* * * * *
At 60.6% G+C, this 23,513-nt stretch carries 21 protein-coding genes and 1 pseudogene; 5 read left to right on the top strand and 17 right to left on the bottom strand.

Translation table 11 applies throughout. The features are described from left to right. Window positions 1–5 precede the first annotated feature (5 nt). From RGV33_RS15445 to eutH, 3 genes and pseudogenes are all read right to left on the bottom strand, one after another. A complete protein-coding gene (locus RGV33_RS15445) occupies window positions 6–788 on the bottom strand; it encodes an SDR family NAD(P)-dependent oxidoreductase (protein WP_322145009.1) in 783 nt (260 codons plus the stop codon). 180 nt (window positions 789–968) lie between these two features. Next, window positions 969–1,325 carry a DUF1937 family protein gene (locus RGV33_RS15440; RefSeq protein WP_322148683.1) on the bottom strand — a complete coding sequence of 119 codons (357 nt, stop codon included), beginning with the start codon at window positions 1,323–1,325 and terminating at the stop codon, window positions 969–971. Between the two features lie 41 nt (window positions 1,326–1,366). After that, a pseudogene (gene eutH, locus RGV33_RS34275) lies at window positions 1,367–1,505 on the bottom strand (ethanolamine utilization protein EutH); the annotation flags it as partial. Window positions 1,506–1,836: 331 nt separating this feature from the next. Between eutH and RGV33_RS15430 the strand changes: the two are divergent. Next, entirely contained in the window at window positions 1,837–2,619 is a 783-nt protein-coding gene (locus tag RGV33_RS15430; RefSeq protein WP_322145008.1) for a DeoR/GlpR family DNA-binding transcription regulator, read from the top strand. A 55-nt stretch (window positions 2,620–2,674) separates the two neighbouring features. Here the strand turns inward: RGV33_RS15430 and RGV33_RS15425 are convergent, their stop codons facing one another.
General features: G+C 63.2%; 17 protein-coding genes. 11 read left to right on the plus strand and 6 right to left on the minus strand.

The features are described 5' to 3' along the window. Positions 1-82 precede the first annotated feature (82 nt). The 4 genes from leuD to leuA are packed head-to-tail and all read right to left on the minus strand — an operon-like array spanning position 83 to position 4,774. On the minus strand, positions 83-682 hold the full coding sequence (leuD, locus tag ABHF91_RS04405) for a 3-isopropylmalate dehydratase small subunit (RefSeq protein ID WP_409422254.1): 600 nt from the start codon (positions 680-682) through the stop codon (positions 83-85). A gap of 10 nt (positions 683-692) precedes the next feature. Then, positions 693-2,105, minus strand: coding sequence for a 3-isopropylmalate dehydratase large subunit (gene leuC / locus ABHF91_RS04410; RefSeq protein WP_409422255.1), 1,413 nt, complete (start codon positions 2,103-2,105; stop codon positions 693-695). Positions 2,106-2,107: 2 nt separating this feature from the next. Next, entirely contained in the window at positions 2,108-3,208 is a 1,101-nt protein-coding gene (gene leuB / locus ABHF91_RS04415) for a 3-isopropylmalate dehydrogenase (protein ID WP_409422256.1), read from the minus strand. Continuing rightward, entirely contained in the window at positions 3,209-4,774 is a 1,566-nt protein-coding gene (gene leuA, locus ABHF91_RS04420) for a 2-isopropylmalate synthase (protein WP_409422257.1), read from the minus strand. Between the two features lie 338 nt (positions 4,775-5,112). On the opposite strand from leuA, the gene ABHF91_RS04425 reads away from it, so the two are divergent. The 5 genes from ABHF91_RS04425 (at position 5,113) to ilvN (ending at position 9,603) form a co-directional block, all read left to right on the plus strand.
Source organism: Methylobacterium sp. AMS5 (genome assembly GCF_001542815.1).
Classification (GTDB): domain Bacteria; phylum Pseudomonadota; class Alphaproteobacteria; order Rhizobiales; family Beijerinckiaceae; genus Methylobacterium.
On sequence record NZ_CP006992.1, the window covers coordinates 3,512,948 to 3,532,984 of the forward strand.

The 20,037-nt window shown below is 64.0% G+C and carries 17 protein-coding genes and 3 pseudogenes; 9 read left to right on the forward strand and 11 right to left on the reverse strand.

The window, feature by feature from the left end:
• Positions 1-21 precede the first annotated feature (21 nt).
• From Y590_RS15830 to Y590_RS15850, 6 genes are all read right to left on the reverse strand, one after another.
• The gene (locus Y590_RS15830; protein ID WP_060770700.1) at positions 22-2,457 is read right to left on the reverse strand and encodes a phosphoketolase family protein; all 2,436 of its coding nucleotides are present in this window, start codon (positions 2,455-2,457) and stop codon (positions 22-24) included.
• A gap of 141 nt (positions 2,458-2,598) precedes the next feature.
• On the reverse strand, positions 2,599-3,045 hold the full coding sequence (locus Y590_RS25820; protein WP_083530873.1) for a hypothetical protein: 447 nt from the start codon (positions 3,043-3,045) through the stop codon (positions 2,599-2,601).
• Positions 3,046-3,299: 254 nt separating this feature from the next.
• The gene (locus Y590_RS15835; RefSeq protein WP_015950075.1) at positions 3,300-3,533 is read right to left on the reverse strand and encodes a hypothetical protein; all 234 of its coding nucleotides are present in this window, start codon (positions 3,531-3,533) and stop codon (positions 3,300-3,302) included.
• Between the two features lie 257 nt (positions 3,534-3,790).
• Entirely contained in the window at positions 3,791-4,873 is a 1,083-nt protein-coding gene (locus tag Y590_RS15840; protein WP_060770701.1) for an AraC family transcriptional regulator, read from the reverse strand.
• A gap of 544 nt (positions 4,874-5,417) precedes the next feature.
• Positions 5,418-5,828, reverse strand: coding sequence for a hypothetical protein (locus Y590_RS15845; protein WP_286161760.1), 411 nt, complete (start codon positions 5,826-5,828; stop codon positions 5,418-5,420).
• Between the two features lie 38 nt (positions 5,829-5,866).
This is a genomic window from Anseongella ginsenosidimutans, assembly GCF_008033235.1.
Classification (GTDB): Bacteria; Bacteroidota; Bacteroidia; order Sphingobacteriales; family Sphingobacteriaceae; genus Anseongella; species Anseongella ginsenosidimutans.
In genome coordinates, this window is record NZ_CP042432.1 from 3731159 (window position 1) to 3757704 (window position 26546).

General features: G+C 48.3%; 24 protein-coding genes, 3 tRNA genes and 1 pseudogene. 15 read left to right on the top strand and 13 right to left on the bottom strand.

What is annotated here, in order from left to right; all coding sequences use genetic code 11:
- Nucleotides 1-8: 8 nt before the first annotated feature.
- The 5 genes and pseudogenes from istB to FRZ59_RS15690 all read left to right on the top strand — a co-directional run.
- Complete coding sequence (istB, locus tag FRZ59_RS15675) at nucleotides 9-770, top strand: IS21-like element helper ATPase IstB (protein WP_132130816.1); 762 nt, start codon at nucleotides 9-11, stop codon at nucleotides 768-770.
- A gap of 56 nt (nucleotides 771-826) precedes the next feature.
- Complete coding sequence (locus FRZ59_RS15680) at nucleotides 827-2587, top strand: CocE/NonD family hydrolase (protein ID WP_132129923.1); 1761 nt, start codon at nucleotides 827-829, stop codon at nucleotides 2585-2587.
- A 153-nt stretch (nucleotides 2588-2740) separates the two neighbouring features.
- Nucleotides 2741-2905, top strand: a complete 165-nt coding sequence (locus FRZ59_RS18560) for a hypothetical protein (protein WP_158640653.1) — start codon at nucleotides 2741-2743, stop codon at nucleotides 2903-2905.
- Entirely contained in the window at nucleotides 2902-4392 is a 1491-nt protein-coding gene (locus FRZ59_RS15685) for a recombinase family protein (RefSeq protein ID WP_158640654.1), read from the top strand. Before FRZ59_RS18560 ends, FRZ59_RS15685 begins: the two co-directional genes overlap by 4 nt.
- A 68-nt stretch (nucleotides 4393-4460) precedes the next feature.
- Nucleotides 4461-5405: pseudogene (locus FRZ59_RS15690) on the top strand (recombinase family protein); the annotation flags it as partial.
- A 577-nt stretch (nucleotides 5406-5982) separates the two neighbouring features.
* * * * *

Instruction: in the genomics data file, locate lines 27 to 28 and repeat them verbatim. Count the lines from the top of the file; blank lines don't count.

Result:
- Nucleotides 1-8: 8 nt before the first annotated feature.
- The 5 genes and pseudogenes from istB to FRZ59_RS15690 all read left to right on the top strand — a co-directional run.